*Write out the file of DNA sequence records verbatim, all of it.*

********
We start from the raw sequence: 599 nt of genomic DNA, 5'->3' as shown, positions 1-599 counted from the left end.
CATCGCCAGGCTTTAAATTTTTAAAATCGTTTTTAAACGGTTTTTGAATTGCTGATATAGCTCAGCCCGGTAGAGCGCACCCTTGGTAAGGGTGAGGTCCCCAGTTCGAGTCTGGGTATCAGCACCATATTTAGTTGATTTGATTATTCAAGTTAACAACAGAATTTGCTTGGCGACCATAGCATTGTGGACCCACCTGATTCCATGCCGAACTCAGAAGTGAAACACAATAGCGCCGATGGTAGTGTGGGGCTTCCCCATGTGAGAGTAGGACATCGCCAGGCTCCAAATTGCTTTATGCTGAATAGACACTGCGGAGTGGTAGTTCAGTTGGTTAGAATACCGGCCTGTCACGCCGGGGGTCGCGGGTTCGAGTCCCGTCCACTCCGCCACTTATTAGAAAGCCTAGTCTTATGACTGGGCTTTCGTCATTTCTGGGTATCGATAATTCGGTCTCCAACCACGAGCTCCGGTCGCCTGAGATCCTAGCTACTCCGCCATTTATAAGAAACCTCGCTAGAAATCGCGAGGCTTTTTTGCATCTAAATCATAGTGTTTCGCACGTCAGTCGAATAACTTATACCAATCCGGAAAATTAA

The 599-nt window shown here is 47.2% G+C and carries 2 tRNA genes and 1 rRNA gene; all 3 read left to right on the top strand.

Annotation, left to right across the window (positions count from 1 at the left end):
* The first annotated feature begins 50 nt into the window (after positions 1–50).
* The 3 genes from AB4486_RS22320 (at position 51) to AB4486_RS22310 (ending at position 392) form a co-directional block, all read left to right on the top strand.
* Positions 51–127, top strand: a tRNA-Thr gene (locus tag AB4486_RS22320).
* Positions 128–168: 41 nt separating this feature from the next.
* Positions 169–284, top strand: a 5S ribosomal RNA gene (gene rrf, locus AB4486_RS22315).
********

We start from the raw sequence: 599 nt of genomic DNA, 5'->3' as shown, positions 1-599 counted from the left end.
CATCGCCAGGCTTTAAATTTTTAAAATCGTTTTTAAACGGTTTTTGAATTGCTGATATAGCTCAGCCCGGTAGAGCGCACCCTTGGTAAGGGTGAGGTCCCCAGTTCGAGTCTGGGTATCAGCACCATATTTAGTTGATTTGATTATTCAAGTTAACAACAGAATTTGCTTGGCGACCATAGCATTGTGGACCCACCTGATTCCATGCCGAACTCAGAAGTGAAACACAATAGCGCCGATGGTAGTGTGGGGCTTCCCCATGTGAGAGTAGGACATCGCCAGGCTCCAAATTGCTTTATGCTGAATAGACACTGCGGAGTGGTAGTTCAGTTGGTTAGAATACCGGCCTGTCACGCCGGGGGTCGCGGGTTCGAGTCCCGTCCACTCCGCCACTTATTAGAAAGCCTAGTCTTATGACTGGGCTTTCGTCATTTCTGGGTATCGATAATTCGGTCTCCAACCACGAGCTCCGGTCGCCTGAGATCCTAGCTACTCCGCCATTTATAAGAAACCTCGCTAGAAATCGCGAGGCTTTTTTGCATCTAAATCATAGTGTTTCGCACGTCAGTCGAATAACTTATACCAATCCGGAAAATTAA

The 599-nt window shown here is 47.2% G+C and carries 2 tRNA genes and 1 rRNA gene; all 3 read left to right on the top strand.

Annotation, left to right across the window (positions count from 1 at the left end):
* The first annotated feature begins 50 nt into the window (after positions 1–50).
* The 3 genes from AB4486_RS22320 (at position 51) to AB4486_RS22310 (ending at position 392) form a co-directional block, all read left to right on the top strand.
* Positions 51–127, top strand: a tRNA-Thr gene (locus tag AB4486_RS22320).
* Positions 128–168: 41 nt separating this feature from the next.
* Positions 169–284, top strand: a 5S ribosomal RNA gene (gene rrf, locus AB4486_RS22315).